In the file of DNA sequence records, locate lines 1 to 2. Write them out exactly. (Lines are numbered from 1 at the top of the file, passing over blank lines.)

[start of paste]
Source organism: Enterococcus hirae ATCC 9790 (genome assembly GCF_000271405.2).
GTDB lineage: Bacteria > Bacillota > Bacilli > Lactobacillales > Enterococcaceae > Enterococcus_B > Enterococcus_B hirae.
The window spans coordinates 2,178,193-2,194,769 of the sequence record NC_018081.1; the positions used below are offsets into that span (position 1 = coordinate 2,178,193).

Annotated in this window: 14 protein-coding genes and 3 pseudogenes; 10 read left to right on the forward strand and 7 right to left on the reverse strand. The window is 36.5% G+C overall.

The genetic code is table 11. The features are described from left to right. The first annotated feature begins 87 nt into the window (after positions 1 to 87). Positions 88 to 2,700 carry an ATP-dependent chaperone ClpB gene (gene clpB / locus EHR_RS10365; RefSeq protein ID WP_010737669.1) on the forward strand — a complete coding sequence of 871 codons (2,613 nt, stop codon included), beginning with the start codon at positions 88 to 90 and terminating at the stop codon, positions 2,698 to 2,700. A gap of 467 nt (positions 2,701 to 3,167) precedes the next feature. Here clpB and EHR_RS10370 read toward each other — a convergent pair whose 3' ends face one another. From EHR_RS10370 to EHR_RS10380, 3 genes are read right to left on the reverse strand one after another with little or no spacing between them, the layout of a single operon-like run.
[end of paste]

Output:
Source organism: Enterococcus hirae ATCC 9790 (genome assembly GCF_000271405.2).
GTDB lineage: Bacteria > Bacillota > Bacilli > Lactobacillales > Enterococcaceae > Enterococcus_B > Enterococcus_B hirae.